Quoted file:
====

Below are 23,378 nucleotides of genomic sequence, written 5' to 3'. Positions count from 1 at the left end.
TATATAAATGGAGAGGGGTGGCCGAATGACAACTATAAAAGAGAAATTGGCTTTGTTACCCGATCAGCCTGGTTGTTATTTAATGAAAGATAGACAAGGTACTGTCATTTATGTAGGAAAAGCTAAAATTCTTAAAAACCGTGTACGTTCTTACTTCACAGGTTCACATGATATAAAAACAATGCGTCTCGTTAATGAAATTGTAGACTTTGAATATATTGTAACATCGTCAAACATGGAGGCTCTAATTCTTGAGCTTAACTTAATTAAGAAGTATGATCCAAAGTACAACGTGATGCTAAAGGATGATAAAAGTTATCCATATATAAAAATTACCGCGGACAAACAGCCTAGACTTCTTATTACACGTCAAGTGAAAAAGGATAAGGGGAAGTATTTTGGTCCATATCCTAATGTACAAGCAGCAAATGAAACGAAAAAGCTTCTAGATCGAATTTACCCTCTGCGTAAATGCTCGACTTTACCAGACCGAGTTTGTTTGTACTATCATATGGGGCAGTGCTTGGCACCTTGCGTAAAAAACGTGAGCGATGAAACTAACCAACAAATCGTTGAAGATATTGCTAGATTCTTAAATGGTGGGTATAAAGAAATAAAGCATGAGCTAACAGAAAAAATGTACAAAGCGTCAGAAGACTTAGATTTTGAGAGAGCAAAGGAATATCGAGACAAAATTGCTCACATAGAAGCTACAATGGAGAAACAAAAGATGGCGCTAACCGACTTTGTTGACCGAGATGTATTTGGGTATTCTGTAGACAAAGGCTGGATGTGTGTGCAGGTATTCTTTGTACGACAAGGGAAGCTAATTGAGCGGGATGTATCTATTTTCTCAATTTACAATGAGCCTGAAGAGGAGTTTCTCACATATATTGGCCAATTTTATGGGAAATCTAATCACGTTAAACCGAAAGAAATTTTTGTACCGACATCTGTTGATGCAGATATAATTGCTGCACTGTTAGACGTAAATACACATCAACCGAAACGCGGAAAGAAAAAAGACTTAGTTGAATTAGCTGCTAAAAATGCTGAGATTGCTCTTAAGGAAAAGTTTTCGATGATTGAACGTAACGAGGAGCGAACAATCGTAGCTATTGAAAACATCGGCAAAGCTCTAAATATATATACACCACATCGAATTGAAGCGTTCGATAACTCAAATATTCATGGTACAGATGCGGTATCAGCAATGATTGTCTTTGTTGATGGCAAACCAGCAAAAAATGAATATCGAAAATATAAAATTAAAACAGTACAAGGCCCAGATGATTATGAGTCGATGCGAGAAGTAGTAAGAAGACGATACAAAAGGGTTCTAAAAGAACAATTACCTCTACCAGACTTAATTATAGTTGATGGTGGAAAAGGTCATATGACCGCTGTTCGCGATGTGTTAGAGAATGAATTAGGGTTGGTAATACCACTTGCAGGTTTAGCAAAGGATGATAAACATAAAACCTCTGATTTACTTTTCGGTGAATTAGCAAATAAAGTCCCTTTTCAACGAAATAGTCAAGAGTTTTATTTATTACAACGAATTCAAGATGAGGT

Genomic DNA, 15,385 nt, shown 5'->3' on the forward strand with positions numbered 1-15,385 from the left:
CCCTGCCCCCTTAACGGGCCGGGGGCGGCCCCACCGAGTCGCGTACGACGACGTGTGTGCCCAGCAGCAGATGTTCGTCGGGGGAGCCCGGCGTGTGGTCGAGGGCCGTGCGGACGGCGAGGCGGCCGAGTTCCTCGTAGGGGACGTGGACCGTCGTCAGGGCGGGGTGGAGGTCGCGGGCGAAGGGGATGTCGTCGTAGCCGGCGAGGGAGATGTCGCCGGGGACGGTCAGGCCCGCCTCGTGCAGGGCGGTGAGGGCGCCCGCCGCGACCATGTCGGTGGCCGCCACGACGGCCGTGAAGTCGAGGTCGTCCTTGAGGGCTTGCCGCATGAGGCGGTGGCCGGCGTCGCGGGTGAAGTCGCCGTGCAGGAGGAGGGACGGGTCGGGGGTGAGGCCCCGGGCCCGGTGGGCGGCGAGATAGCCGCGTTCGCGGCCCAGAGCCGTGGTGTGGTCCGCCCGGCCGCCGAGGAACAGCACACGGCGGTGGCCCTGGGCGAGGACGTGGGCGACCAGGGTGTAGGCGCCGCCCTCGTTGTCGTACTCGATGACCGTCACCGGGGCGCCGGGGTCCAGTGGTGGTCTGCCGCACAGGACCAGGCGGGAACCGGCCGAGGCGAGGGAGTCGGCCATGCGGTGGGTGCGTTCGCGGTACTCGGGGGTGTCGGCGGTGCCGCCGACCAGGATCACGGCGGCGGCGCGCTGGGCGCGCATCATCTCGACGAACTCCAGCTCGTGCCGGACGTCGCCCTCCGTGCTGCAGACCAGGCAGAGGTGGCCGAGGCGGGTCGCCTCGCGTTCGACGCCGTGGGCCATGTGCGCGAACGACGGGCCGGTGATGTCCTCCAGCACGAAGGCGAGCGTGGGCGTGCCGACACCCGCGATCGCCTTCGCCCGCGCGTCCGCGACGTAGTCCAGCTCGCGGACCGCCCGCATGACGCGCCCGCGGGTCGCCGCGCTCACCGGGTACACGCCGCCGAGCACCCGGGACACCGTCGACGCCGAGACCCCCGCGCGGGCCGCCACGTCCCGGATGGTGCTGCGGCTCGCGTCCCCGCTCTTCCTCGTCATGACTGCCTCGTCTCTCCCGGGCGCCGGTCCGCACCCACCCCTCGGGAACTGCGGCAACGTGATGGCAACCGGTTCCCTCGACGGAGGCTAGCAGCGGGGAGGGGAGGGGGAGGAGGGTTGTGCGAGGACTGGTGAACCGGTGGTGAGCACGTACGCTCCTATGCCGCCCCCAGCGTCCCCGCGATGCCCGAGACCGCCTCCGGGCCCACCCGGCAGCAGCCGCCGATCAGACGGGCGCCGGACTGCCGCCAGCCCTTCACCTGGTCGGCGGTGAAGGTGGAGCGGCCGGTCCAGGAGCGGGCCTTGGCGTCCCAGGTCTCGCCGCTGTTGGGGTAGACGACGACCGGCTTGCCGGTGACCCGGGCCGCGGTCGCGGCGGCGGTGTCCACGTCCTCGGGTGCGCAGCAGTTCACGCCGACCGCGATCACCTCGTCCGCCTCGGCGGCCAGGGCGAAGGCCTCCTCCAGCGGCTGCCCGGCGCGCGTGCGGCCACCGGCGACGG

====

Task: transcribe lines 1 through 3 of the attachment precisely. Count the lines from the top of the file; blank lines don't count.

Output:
Below are 23,378 nucleotides of genomic sequence, written 5' to 3'. Positions count from 1 at the left end.
TATATAAATGGAGAGGGGTGGCCGAATGACAACTATAAAAGAGAAATTGGCTTTGTTACCCGATCAGCCTGGTTGTTATTTAATGAAAGATAGACAAGGTACTGTCATTTATGTAGGAAAAGCTAAAATTCTTAAAAACCGTGTACGTTCTTACTTCACAGGTTCACATGATATAAAAACAATGCGTCTCGTTAATGAAATTGTAGACTTTGAATATATTGTAACATCGTCAAACATGGAGGCTCTAATTCTTGAGCTTAACTTAATTAAGAAGTATGATCCAAAGTACAACGTGATGCTAAAGGATGATAAAAGTTATCCATATATAAAAATTACCGCGGACAAACAGCCTAGACTTCTTATTACACGTCAAGTGAAAAAGGATAAGGGGAAGTATTTTGGTCCATATCCTAATGTACAAGCAGCAAATGAAACGAAAAAGCTTCTAGATCGAATTTACCCTCTGCGTAAATGCTCGACTTTACCAGACCGAGTTTGTTTGTACTATCATATGGGGCAGTGCTTGGCACCTTGCGTAAAAAACGTGAGCGATGAAACTAACCAACAAATCGTTGAAGATATTGCTAGATTCTTAAATGGTGGGTATAAAGAAATAAAGCATGAGCTAACAGAAAAAATGTACAAAGCGTCAGAAGACTTAGATTTTGAGAGAGCAAAGGAATATCGAGACAAAATTGCTCACATAGAAGCTACAATGGAGAAACAAAAGATGGCGCTAACCGACTTTGTTGACCGAGATGTATTTGGGTATTCTGTAGACAAAGGCTGGATGTGTGTGCAGGTATTCTTTGTACGACAAGGGAAGCTAATTGAGCGGGATGTATCTATTTTCTCAATTTACAATGAGCCTGAAGAGGAGTTTCTCACATATATTGGCCAATTTTATGGGAAATCTAATCACGTTAAACCGAAAGAAATTTTTGTACCGACATCTGTTGATGCAGATATAATTGCTGCACTGTTAGACGTAAATACACATCAACCGAAACGCGGAAAGAAAAAAGACTTAGTTGAATTAGCTGCTAAAAATGCTGAGATTGCTCTTAAGGAAAAGTTTTCGATGATTGAACGTAACGAGGAGCGAACAATCGTAGCTATTGAAAACATCGGCAAAGCTCTAAATATATATACACCACATCGAATTGAAGCGTTCGATAACTCAAATATTCATGGTACAGATGCGGTATCAGCAATGATTGTCTTTGTTGATGGCAAACCAGCAAAAAATGAATATCGAAAATATAAAATTAAAACAGTACAAGGCCCAGATGATTATGAGTCGATGCGAGAAGTAGTAAGAAGACGATACAAAAGGGTTCTAAAAGAACAATTACCTCTACCAGACTTAATTATAGTTGATGGTGGAAAAGGTCATATGACCGCTGTTCGCGATGTGTTAGAGAATGAATTAGGGTTGGTAATACCACTTGCAGGTTTAGCAAAGGATGATAAACATAAAACCTCTGATTTACTTTTCGGTGAATTAGCAAATAAAGTCCCTTTTCAACGAAATAGTCAAGAGTTTTATTTATTACAACGAATTCAAGATGAGGT

Genomic DNA, 15,385 nt, shown 5'->3' on the forward strand with positions numbered 1-15,385 from the left: